written by Olga Fyra
Gchlo’s cheekbones are humanlike: acute angles under the valleys of attentive black eyes. Nora Keizik never knows what exactly Gchlo’s looking at, it's as hard to tall as trying to count the rotations of a black glossy ball around its axis, and once again she feels that maintaining eye contact is difficult for her. But in moments like this, she reminds herself that it works both ways—Gchlo also sees in her eyes nothing but the colorful reflections of the serpentine lamps and reflexes of lights.
It’s because their eyes are the same.
“Would you like to see your home once again? See Yeller?” Keizik asks with sadness, that she doesn't have to fake. Asking the homeless about their home is disgraceful, if you aren’t one of them. Asking this is almost easy when you are one of the few who are not indifferent. And there are no those indifferent among xenologists. (It’s such a pity that even this rare virtue will never make enough for science to overcome the unquenchable thirst of mankind to get what it wants at any cost and enter new worlds before the soldier's boots do). Stars know, Nora is deadly against moving on to this phase of contact, she had too little time to look at them, too little time to talk, too little time to get to know them either, but instruction is what it is.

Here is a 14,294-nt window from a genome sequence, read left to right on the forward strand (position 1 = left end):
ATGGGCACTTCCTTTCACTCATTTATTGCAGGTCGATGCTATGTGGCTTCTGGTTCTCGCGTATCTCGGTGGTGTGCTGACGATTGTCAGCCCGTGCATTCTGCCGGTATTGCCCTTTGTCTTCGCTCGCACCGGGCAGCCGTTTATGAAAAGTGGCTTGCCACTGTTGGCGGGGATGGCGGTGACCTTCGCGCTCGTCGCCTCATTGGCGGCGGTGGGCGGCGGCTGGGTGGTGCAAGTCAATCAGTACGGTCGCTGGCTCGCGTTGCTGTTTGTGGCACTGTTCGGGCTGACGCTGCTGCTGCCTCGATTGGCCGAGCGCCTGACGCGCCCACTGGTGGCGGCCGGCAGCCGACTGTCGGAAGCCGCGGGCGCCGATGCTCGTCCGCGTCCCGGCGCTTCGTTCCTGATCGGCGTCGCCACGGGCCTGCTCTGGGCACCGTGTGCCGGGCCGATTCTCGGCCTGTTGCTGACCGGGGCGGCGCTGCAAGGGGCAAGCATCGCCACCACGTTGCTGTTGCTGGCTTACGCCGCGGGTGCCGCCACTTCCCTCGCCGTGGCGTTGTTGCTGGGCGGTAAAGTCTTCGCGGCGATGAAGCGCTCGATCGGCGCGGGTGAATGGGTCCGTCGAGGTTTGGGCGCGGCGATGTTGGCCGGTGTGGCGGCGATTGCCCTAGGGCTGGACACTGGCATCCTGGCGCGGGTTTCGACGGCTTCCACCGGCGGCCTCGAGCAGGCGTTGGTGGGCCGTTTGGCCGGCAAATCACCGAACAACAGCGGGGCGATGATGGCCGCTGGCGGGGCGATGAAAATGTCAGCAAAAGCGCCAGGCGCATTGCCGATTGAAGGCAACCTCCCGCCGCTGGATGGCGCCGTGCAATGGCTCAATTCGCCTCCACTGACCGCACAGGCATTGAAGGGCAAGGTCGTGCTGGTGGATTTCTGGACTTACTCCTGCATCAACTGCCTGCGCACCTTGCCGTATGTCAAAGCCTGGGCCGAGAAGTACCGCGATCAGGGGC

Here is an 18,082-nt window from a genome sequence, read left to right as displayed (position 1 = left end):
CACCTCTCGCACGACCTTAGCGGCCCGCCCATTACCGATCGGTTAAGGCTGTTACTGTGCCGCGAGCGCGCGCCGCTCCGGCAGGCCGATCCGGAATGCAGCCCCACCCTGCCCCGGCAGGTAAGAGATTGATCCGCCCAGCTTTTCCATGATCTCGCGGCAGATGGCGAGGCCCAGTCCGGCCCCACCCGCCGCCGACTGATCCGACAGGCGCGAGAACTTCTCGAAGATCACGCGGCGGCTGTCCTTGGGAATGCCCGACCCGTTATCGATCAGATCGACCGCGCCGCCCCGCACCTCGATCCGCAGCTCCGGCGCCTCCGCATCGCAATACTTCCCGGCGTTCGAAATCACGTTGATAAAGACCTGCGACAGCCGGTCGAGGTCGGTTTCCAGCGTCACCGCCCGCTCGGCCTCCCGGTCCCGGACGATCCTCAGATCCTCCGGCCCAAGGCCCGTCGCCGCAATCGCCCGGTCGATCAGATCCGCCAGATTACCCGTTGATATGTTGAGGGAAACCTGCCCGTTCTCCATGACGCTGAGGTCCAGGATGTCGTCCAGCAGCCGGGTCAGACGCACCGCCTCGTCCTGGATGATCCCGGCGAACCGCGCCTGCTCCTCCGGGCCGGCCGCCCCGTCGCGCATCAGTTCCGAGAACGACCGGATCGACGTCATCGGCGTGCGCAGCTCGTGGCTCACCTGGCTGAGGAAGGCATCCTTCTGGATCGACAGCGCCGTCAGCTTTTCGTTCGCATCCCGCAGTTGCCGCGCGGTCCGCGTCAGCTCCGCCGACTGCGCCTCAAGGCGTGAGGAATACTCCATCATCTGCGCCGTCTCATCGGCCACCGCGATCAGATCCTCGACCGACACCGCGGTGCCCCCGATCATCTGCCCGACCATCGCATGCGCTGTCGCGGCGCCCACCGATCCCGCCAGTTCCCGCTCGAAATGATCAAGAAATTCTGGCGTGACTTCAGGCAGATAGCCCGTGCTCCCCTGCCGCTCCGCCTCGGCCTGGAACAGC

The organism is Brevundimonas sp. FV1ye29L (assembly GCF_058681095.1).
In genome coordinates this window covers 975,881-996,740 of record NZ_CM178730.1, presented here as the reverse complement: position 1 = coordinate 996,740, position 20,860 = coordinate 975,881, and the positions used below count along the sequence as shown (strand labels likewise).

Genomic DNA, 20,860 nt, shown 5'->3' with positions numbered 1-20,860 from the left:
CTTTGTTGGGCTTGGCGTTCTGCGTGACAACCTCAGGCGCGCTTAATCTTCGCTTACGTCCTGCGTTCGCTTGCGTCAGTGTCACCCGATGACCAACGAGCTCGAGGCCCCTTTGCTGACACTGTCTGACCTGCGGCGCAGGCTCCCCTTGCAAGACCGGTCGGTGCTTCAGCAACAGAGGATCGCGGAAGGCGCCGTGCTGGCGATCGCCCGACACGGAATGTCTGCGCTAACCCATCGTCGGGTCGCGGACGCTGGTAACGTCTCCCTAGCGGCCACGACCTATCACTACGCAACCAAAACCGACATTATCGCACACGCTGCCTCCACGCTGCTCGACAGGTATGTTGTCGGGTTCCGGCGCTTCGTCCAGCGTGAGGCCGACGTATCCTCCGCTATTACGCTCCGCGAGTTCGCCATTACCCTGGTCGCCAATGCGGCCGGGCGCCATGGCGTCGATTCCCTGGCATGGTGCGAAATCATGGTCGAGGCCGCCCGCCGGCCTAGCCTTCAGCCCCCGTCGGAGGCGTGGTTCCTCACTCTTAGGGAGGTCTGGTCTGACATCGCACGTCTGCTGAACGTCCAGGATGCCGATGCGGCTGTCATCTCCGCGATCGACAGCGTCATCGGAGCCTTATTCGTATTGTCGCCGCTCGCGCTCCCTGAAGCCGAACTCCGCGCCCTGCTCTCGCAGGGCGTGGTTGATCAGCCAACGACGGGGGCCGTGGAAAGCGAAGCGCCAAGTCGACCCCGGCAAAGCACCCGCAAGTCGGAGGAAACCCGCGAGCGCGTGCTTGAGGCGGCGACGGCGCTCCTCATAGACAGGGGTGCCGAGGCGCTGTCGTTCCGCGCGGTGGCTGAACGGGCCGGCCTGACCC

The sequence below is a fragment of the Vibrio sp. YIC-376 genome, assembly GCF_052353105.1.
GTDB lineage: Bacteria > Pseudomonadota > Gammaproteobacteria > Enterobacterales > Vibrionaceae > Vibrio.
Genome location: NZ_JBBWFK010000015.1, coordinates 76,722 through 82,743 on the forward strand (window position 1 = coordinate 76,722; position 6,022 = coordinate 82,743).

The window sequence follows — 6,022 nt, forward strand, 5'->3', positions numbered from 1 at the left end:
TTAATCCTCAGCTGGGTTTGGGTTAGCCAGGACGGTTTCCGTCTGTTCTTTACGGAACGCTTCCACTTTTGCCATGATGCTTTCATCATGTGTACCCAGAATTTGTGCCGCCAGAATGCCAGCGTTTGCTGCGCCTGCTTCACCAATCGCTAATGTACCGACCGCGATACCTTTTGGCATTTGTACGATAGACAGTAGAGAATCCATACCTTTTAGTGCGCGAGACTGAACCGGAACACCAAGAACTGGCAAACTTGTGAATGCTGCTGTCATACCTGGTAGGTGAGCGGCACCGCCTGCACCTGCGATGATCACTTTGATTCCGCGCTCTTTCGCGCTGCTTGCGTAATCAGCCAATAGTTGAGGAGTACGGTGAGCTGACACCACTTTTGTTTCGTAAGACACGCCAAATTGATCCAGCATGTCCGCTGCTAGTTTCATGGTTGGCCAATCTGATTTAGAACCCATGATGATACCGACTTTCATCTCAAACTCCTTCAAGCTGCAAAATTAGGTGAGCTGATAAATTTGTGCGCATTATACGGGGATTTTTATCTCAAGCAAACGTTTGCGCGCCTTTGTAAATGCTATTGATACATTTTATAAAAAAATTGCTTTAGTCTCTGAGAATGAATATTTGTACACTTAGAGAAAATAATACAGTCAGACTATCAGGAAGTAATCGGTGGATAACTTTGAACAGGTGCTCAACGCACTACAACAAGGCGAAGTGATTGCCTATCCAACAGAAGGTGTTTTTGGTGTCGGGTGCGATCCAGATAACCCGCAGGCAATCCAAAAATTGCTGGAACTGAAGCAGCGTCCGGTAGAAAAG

Gchlo gracefully shake their oblong head, move it in an almost figure-eight pattern (a gesture of confusion, a gesture of anxiety) and before answering take a sip of thick syrup from a tumbler glass, which in the bar lights seems to be blue, crimson and red at the same time. Nora understands them perfectly. It's hard to talk about it sober, although Gchlo don't drink much compared to other Yellerians. (“Four”, thinks xenologist Keizik, she has met only four “others” in five years of work, and Gchlo is the first in the last two years, this is an amazing luck).